Carbamazepine is a drug used to treat epilepsy, bipolar disorder, and certain types of nerve pain. It is a generic, sold under the trade names Carbatrol, Tegretol, or Equetro. Based on an adverse side effect predominantly affecting carriers of an HLA-B*1502 allele, which primarily occurs in Asians, the FDA released the following recommendation regarding having a "black box warning" for carbamazepine:
FDA ALERT [12/12/2007]: Dangerous or even fatal skin reactions (Stevens Johnson syndrome and toxic epidermal necrolysis), that can be caused by carbamazepine therapy, are significantly more common in patients with a particular human leukocyte antigen (HLA) allele, HLA-B*1502. This allele occurs almost exclusively in patients with ancestry across broad areas of Asia, including South Asian Indians. Genetic tests for HLA-B*1502 are already available. Patients with ancestry from areas in which HLA-B*1502 is present should be screened for the HLA-B*1502 allele before starting treatment with carbamazepine. If they test positive, carbamazepine should not be started unless the expected benefit clearly outweighs the increased risk of serious skin reactions. Patients who have been taking carbamazepine for more than a few months without developing skin reactions are at low risk of these events ever developing from carbamazepine. This is true for patients of any ethnicity or genotype, including patients positive for HLA-B*1502. This new safety information will be reflected in updated product labeling.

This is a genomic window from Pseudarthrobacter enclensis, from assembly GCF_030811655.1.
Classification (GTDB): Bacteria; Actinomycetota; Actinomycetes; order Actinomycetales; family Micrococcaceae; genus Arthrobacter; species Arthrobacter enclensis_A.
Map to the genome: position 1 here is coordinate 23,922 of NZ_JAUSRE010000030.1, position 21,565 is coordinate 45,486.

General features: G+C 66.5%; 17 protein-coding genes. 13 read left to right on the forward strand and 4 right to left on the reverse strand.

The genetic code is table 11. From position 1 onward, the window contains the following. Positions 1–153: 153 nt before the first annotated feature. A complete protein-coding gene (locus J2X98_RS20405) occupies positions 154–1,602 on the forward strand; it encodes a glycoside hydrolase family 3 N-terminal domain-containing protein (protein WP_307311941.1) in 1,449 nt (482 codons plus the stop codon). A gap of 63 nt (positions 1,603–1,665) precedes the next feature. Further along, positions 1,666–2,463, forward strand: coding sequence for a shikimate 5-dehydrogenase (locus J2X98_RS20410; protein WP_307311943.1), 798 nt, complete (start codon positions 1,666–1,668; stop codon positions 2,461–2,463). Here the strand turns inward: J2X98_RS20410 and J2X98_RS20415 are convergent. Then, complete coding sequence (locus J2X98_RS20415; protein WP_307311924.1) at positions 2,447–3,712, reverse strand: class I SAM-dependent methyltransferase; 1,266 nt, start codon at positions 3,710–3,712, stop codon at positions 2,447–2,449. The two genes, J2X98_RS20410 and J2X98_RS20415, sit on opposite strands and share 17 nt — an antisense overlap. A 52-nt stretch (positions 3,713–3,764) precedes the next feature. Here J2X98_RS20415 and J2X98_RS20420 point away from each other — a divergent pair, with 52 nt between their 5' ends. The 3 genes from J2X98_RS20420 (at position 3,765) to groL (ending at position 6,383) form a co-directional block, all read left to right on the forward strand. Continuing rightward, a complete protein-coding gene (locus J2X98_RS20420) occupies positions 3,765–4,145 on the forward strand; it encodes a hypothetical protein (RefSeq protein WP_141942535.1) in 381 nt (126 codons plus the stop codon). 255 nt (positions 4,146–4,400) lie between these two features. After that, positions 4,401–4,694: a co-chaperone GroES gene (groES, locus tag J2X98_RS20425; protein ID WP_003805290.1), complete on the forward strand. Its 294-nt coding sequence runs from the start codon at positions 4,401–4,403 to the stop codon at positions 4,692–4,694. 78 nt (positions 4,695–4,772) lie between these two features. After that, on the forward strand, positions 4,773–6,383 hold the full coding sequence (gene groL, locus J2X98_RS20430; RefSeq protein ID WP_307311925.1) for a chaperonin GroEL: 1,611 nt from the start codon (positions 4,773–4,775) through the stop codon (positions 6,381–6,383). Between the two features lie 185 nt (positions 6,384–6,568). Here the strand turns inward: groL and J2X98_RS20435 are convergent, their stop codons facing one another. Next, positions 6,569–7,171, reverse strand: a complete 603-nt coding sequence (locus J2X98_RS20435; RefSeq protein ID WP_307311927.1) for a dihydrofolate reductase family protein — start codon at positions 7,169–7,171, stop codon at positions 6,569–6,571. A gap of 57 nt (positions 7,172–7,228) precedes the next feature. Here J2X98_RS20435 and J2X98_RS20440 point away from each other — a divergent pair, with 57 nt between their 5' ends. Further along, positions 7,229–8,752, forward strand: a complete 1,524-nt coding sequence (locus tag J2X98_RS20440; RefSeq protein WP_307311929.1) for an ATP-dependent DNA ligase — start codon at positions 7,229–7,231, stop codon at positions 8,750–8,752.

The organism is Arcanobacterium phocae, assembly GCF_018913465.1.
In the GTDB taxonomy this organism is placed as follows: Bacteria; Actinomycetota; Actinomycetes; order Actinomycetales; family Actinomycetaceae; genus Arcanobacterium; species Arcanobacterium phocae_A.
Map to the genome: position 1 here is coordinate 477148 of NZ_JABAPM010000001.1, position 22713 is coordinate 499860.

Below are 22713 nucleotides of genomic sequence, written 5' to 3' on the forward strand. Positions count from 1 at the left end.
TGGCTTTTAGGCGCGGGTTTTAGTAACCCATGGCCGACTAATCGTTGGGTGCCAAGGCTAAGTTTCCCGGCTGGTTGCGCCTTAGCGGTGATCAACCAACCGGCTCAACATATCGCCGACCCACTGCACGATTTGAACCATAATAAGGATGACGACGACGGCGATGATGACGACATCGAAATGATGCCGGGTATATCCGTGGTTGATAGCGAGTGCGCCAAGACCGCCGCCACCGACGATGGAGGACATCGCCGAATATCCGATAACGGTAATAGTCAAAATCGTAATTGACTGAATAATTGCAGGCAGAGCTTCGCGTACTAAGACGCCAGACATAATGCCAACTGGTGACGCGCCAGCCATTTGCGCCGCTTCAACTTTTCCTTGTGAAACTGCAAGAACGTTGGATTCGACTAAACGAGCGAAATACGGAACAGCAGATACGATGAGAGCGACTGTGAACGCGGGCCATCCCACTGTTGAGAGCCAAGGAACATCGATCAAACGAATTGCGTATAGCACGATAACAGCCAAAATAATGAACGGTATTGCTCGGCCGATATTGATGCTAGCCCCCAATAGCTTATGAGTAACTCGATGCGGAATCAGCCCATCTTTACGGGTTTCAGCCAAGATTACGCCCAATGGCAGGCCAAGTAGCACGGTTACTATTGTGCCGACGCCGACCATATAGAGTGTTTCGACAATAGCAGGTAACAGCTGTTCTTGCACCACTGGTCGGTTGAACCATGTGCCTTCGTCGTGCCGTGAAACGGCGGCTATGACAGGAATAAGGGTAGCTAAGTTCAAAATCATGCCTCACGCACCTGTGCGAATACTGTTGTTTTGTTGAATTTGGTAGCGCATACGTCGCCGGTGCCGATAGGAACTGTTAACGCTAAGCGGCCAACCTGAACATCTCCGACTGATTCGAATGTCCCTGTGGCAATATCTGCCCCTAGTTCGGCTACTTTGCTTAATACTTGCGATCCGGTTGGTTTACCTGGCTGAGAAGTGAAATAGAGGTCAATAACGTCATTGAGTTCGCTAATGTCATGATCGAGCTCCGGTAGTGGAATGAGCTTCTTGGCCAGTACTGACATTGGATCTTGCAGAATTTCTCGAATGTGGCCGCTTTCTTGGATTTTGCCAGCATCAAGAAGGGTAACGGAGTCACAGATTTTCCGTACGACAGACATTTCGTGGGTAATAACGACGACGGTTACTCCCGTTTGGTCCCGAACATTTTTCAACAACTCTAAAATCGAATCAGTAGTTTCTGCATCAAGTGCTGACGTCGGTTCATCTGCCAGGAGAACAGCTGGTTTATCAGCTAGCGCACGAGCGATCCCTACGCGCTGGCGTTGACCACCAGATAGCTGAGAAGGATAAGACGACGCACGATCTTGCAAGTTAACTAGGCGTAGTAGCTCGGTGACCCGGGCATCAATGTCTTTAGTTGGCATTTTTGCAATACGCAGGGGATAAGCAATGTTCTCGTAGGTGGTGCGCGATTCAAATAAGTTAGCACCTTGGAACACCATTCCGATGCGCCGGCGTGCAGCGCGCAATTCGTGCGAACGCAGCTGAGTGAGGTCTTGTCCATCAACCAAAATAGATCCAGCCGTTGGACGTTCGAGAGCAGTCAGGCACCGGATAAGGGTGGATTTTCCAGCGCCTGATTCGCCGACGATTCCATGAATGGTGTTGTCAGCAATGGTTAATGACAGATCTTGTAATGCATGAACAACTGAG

Full details are on the related FDA webpage.
In Europeans, the HLA-A*3101 allele, found in about 2 - 5% of Northern Europeans, is significantly associated with the carbamazepine hypersensitivity syndrome, with odds ratios above 10. The presence of this HLA allele increases the risk from 5% to 26%, whereas its absence reduces the risk from 5% to 4%.[PMID 21428769]
Other SNPs influencing adverse drug reactions to carbamazepine include: